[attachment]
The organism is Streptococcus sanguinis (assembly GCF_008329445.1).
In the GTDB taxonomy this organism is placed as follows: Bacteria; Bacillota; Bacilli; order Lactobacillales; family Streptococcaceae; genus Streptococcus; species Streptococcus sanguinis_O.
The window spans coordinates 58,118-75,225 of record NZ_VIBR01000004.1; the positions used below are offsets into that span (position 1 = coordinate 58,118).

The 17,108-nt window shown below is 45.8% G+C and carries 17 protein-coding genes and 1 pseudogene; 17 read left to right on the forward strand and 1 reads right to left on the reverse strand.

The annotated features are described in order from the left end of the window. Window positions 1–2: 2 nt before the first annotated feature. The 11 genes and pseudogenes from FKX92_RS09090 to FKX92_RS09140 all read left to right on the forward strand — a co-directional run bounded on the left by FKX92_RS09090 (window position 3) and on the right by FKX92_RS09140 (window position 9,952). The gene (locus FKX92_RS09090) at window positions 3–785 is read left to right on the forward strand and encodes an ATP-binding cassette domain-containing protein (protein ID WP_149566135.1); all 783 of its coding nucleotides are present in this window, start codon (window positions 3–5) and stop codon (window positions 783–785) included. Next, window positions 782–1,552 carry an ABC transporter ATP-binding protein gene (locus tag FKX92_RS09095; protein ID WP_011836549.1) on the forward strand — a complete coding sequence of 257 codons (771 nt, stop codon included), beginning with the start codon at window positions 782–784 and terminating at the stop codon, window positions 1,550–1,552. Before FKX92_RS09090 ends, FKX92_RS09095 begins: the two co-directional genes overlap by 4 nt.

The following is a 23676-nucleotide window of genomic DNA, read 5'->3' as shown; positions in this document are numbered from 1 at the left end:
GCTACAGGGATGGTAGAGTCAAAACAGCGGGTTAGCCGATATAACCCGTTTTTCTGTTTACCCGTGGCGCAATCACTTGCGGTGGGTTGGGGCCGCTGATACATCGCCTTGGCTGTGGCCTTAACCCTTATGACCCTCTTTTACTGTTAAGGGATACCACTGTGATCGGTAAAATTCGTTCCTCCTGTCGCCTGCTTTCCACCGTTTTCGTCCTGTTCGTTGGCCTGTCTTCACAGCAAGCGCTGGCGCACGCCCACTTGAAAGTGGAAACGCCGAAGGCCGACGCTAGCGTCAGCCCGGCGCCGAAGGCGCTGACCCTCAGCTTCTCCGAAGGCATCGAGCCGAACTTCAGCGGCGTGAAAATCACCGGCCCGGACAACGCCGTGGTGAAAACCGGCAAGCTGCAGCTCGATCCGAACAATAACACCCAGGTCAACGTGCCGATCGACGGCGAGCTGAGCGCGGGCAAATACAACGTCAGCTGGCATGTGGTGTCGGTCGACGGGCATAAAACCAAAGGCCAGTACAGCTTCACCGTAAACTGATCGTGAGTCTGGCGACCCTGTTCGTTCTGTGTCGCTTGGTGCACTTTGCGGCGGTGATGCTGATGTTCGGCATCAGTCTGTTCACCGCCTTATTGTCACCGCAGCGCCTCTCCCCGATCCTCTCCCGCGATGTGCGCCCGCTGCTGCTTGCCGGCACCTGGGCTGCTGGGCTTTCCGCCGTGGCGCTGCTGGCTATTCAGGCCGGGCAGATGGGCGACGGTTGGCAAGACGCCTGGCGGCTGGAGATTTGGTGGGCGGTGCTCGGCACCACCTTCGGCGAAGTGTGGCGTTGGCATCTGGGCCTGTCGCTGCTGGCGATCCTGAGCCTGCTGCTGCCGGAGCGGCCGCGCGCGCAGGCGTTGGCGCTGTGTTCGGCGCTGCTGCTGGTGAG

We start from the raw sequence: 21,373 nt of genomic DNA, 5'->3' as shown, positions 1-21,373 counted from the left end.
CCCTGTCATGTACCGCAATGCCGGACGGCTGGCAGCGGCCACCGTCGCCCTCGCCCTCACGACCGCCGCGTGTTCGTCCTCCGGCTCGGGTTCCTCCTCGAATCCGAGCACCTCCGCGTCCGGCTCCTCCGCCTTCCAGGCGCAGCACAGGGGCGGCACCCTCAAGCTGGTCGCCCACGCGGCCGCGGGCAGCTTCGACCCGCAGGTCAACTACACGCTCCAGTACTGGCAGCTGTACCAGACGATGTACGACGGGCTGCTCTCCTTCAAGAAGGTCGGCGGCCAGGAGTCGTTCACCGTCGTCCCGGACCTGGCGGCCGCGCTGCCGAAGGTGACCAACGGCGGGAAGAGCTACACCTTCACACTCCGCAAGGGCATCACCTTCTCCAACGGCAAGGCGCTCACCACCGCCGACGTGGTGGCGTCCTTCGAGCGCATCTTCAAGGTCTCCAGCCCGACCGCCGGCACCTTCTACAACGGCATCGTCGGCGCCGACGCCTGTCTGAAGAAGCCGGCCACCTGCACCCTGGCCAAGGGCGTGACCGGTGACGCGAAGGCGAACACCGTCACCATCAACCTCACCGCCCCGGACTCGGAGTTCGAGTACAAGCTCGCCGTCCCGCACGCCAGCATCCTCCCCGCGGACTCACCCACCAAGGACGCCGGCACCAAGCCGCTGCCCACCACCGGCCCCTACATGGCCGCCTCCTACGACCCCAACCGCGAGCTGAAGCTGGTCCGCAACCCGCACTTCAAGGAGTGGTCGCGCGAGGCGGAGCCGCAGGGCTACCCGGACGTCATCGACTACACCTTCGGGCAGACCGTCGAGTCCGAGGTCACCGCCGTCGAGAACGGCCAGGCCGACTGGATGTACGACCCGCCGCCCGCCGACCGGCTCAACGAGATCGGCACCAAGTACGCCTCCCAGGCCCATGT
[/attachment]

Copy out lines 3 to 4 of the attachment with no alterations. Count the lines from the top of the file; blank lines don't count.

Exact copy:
The window spans coordinates 58,118-75,225 of record NZ_VIBR01000004.1; the positions used below are offsets into that span (position 1 = coordinate 58,118).

The 17,108-nt window shown below is 45.8% G+C and carries 17 protein-coding genes and 1 pseudogene; 17 read left to right on the forward strand and 1 reads right to left on the reverse strand.